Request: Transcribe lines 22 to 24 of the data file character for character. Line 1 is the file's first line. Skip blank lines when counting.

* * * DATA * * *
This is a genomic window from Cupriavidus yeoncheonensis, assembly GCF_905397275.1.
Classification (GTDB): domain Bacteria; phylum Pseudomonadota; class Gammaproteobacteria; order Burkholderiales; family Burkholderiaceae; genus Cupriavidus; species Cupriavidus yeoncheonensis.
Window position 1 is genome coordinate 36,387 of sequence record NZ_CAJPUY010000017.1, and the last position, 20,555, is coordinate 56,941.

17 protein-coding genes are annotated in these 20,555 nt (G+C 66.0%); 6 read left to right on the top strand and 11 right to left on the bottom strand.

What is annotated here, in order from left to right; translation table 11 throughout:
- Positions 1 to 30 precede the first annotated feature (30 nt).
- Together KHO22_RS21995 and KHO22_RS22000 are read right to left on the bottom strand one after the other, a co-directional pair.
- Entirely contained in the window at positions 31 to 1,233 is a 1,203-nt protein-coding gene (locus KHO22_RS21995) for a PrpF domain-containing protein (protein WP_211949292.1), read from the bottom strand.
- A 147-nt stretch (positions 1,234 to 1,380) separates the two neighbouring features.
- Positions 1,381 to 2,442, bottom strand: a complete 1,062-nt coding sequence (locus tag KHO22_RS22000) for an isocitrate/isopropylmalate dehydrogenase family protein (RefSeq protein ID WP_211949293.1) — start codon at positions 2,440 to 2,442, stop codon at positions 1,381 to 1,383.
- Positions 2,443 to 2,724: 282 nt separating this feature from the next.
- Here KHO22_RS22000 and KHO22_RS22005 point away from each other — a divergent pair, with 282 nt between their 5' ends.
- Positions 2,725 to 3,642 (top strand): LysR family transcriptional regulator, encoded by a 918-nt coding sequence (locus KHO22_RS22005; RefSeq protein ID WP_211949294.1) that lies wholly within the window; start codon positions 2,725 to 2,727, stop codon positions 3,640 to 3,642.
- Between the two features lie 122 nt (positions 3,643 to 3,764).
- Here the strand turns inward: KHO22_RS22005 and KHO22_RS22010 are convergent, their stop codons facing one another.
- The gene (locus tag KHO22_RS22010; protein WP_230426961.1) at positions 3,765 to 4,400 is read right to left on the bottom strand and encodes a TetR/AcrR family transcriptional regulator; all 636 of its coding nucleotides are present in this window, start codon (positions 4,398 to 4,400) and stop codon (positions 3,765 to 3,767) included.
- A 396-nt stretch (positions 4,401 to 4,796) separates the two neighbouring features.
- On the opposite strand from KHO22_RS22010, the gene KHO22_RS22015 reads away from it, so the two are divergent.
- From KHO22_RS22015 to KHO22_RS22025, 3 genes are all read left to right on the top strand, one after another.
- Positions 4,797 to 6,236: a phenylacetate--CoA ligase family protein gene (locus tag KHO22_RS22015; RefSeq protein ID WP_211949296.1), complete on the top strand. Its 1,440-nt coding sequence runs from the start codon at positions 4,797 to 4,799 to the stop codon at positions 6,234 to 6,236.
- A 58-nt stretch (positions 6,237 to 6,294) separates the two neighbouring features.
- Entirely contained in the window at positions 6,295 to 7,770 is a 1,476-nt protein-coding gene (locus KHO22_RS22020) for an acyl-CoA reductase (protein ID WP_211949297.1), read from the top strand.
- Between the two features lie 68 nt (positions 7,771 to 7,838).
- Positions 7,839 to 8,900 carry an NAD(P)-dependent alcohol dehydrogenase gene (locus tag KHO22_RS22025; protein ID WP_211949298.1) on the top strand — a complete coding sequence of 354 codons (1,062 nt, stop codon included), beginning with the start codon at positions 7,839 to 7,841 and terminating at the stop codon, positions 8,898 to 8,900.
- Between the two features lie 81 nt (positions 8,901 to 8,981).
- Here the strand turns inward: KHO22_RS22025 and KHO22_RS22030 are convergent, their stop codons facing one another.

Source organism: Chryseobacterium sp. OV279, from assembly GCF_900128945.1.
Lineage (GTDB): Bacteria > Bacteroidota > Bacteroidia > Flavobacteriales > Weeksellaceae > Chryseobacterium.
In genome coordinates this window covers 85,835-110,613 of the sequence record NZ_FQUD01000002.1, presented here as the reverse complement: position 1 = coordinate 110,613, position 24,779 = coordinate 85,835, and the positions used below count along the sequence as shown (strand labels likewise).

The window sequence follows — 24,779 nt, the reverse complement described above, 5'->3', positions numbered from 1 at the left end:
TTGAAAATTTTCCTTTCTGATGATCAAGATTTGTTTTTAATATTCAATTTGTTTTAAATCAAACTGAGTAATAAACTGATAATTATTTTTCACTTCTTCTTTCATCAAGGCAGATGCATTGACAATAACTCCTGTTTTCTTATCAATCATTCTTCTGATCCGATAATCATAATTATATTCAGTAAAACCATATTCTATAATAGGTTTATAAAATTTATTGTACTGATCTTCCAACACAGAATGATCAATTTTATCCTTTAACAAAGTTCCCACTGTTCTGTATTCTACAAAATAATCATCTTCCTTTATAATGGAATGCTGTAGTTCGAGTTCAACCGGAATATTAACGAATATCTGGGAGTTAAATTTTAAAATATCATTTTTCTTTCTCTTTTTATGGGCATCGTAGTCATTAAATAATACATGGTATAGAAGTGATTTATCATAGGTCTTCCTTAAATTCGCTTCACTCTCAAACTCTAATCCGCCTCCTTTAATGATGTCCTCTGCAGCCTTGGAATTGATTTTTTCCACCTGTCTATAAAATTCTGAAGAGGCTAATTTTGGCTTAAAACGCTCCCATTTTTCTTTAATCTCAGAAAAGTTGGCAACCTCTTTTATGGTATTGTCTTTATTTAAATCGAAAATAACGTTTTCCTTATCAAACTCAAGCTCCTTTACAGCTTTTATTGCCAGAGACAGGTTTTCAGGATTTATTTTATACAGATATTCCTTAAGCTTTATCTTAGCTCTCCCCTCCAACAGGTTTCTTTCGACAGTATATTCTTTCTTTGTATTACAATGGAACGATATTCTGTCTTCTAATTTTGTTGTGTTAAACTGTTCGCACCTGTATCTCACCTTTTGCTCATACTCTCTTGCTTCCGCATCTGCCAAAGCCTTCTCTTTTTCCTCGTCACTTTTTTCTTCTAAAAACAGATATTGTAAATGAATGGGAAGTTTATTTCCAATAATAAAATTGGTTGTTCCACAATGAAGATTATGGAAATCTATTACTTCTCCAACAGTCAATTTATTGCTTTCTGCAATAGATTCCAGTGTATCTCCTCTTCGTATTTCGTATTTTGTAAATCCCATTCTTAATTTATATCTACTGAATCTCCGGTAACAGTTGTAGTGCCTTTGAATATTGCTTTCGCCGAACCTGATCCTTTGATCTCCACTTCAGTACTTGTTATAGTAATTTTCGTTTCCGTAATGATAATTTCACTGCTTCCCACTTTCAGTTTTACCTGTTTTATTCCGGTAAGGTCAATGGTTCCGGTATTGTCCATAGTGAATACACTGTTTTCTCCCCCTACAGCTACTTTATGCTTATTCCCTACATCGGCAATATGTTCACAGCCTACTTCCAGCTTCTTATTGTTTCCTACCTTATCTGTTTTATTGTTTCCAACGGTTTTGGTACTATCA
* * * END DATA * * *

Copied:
- Entirely contained in the window at positions 6,295 to 7,770 is a 1,476-nt protein-coding gene (locus KHO22_RS22020) for an acyl-CoA reductase (protein ID WP_211949297.1), read from the top strand.
- Between the two features lie 68 nt (positions 7,771 to 7,838).
- Positions 7,839 to 8,900 carry an NAD(P)-dependent alcohol dehydrogenase gene (locus tag KHO22_RS22025; protein ID WP_211949298.1) on the top strand — a complete coding sequence of 354 codons (1,062 nt, stop codon included), beginning with the start codon at positions 7,839 to 7,841 and terminating at the stop codon, positions 8,898 to 8,900.